Montreal advocates hope to tackle TB by helping Inuit train as health care aides

See Change Initiative, a non-profit in Montreal, and Ilisaqsivik Society in Clyde River, Nunavut, want to focus on a “bottom-up” approach to tackle the TB crisis in the north by putting Inuit communities at the heart of the project.

See Change Initiative wants to see shift to 'bottom-up' community-based model of care

Madlen Nash and Rachel Kiddell-Monroe hope See Change Initiative will support Inuit in Nunavut to empower them with the skills and knowledge for health care delivery. (Jessica Deer/CBC)

The high rates of tuberculosis in Nunavut is something two Montreal women were ashamed to only recently learn about, despite their years of global work combating the infectious disease.

"We couldn't just sit at home and do nothing," said Rachel Kiddell-Monroe, general director of the non-profit See Change Initiative. 

She has years of experience working with Médecins Sans Frontières, while Madlen Nash has worked abroad on TB in India and South Africa for the past three years. Together, they launched the non-profit, which had its first fundraising event in Montreal on Thursday. 

"We're ashamed as Canadians that this is happening in our own country and feel that there is something we can do to contribute to ending TB in the north forever, and also contributing to reducing other health inequities that exist between Indigenous and non-Indigenous Canadians," said Nash.

According to a report released earlier this year from the Public Health Agency of Canada, TB rates are almost 300 times higher among Inuit than for the non-Indigenous Canadian-born population.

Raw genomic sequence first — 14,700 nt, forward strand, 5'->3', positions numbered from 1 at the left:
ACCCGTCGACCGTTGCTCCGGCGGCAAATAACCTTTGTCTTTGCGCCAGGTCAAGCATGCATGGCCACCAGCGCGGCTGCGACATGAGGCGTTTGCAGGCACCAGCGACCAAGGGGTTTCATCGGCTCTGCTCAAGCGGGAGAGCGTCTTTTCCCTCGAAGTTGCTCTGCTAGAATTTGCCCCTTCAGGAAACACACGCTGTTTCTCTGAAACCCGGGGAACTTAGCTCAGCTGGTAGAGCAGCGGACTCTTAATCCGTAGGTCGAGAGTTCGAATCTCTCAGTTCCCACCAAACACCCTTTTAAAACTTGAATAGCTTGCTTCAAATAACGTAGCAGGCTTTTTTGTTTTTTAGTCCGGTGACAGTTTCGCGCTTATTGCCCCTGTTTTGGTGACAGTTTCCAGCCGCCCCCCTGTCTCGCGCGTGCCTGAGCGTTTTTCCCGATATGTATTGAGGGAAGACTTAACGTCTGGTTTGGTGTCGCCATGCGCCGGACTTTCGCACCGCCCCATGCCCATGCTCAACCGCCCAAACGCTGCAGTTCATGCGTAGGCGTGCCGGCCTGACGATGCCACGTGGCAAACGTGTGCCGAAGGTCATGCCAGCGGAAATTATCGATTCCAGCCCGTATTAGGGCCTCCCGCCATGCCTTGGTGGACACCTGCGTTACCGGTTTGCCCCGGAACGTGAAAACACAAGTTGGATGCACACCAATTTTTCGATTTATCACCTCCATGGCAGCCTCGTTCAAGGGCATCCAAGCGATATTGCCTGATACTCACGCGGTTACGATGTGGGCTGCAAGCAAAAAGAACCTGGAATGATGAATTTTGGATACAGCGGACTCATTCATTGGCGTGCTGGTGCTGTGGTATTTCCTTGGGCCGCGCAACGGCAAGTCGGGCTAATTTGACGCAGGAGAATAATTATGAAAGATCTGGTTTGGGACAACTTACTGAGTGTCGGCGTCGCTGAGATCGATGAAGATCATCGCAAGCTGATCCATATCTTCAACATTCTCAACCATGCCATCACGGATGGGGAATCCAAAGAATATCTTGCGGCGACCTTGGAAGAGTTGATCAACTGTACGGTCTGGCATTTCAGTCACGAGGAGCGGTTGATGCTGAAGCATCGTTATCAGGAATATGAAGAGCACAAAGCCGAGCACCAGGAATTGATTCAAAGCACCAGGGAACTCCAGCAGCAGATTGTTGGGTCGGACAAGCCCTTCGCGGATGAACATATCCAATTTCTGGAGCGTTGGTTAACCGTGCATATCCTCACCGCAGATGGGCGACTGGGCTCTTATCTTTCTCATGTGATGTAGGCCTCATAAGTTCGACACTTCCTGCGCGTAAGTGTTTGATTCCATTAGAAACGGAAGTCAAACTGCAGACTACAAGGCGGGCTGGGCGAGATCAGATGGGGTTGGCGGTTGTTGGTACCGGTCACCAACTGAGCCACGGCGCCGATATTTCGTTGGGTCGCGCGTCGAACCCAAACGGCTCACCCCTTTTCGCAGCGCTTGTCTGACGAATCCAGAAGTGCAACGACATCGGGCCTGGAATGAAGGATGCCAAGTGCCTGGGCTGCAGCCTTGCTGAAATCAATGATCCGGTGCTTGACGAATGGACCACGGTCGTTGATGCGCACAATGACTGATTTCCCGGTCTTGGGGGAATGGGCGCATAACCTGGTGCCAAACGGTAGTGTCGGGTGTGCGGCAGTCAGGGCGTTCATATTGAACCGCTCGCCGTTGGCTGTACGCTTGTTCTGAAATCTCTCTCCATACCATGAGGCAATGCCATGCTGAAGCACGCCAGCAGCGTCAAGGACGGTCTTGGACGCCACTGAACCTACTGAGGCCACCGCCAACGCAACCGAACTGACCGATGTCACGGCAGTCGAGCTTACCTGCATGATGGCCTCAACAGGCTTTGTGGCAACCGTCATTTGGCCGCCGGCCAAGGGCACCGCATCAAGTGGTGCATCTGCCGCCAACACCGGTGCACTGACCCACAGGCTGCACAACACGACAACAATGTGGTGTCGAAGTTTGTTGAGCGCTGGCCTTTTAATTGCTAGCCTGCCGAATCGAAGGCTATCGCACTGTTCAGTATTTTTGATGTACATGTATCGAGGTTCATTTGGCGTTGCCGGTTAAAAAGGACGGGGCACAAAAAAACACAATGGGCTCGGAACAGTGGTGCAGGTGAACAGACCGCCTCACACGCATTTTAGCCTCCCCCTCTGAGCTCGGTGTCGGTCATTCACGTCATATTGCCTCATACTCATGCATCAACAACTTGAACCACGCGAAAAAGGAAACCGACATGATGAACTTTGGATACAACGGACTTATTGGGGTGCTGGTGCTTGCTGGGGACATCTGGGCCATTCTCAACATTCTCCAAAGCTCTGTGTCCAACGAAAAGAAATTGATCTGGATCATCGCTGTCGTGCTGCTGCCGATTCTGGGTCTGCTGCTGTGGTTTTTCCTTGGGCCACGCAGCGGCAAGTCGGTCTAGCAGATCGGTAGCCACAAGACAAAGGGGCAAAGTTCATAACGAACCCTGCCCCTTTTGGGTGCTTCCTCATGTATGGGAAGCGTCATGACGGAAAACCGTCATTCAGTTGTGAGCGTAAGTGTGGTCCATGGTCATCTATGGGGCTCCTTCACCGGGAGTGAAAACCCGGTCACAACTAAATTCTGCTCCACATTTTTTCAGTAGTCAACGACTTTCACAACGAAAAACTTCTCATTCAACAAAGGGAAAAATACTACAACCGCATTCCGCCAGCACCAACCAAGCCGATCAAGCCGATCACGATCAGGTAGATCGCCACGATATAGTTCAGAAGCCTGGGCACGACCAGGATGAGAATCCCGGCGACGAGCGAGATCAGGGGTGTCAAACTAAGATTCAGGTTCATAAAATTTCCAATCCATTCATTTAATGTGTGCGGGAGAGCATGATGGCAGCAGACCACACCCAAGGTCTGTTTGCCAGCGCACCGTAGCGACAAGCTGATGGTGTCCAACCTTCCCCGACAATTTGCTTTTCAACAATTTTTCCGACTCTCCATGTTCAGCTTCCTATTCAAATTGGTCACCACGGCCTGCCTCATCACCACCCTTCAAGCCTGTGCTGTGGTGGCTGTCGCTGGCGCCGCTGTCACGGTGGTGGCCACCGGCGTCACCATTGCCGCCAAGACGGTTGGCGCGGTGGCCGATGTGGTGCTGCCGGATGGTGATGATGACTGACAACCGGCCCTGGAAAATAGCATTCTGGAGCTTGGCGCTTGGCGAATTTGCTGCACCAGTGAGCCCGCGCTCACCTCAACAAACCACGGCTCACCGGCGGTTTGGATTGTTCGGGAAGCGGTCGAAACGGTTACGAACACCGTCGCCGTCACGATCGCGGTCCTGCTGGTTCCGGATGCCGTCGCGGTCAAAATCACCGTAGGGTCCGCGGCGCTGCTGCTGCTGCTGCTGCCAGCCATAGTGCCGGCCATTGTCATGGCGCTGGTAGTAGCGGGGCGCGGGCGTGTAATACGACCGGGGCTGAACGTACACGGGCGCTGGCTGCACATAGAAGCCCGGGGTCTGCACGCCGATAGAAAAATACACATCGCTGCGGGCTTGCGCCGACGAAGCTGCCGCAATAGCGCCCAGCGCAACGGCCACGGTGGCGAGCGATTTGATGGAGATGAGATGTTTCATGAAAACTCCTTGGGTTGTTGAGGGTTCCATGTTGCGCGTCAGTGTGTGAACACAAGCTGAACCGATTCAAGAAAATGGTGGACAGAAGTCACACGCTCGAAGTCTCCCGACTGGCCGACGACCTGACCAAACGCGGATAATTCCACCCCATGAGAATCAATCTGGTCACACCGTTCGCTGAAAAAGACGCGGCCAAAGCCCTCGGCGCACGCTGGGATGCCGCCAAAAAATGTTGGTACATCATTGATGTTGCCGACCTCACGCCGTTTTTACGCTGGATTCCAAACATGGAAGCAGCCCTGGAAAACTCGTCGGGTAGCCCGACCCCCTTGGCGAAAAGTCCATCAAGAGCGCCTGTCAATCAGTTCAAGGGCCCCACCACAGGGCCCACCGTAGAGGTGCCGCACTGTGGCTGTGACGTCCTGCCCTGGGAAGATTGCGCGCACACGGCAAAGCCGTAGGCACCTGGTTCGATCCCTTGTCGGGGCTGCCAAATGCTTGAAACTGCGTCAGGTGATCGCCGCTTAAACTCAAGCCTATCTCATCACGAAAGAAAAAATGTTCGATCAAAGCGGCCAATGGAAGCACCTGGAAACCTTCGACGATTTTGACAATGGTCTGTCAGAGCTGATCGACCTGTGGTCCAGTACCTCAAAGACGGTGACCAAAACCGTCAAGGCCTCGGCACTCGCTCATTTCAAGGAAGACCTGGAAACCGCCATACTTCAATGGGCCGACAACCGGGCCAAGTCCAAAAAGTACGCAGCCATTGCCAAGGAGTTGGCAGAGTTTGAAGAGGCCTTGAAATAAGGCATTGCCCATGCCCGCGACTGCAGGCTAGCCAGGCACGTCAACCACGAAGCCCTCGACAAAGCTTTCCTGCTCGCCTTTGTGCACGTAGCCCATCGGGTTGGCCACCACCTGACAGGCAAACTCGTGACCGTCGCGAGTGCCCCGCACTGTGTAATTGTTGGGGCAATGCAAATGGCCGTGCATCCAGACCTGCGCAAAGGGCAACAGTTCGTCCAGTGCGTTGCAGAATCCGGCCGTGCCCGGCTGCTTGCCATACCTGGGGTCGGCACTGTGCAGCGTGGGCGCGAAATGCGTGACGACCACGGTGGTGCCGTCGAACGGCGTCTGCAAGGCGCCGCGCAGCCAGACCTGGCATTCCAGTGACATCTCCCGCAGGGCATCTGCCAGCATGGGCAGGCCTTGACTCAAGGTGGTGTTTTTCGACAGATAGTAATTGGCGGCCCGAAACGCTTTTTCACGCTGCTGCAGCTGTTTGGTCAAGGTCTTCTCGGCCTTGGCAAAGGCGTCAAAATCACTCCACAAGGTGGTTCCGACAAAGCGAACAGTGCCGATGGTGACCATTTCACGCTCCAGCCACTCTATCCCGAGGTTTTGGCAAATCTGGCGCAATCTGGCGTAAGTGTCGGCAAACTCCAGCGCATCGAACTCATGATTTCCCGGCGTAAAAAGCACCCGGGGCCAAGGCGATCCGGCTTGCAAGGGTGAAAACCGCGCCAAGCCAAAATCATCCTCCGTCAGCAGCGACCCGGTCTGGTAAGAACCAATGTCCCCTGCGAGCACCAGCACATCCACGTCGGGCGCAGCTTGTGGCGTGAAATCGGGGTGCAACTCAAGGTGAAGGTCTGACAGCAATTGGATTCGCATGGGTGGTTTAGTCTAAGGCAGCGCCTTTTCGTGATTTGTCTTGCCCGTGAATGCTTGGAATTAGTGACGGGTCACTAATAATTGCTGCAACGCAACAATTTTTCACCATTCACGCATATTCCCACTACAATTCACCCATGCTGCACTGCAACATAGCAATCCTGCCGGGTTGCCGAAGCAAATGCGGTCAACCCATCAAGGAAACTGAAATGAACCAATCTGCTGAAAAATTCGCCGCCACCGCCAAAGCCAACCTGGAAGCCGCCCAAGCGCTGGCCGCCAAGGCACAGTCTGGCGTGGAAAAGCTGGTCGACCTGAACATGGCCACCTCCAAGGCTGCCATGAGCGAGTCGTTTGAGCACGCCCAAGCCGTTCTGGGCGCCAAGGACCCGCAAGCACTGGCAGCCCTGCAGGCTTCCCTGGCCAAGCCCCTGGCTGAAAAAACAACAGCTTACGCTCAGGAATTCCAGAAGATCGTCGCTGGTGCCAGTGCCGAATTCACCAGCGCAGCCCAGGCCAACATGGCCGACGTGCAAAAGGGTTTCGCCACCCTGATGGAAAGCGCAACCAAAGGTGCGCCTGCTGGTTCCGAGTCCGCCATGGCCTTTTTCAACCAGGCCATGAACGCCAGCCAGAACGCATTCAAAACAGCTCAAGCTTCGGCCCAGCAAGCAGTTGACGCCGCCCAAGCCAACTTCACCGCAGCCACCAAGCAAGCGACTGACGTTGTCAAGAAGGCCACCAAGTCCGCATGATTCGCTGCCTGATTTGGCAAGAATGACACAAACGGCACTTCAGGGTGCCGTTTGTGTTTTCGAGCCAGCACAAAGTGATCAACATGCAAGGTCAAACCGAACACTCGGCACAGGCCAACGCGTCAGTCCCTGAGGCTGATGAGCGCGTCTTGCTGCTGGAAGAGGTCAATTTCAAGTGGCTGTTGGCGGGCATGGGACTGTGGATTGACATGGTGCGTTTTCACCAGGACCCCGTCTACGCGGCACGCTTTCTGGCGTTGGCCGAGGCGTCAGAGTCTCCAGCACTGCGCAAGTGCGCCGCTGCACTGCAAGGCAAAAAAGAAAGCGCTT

Taking the 'bottom up' approach

The two women hope that number will drastically go down in the coming years with a partnership with Ilisaqsivik Society in Clyde River, Nunavut, to develop a "bottom-up" approach to tackle the TB crisis.

Joavee Etuangat is the chairman of the board of directors at Ilisaqsivik and knows first hand the impacts of TB on his community. His mother died in a building where TB patients were held.  

"TB cases were an epidemic in our area at one point and it was eradicated but now it seems to be coming back. It is very important that we know what TB is and how to prevent it," he said in Inuktitut via video message to attendees at the fundraiser.

Annie Ittoshat, an Inuk community minister of the Diocese of the Arctic, opened Thursday’s launch with a prayer. (Jessica Deer/CBC)

The goal is to create a community public health aide training lab to support prevention, diagnosis and treatment of TB through a task-sharing model that seeks to empower community members to take ownership over the delivery of health care.

"The critical point of it is that the communities are at the heart of it," said Nash.

"To merge southern knowledge with Inuit traditional knowledge and ways of learning, trying to create a program that is completely run in Inuktitut and run by Inuit."

An exciting shift

Shifting from a 'top down' model of care that relies heavily on nurses from the south to a 'bottom-up' community-based model of care is something exciting for Ilisaqsivik executive director Malcolm Ranta.

"Communities in Nunavut are traditionally staffed by nurses form the south. There's lots of turnover, gaps and vacancies that makes it difficult for continuity of care," he said.

"Having a model that can train and empower community members to be involved in the health-care system and the delivery of health is going to be a huge benefit. We look forward to moving forward with the project and seeing those benefits."

About the Author

Jessica Deer


Jessica Deer is Kanien’kehá:ka from Kahnawake. A former staff reporter for the Eastern Door, she works in CBC's Indigenous unit based in Montreal. Email her at or follow her on Twitter @Kanhehsiio.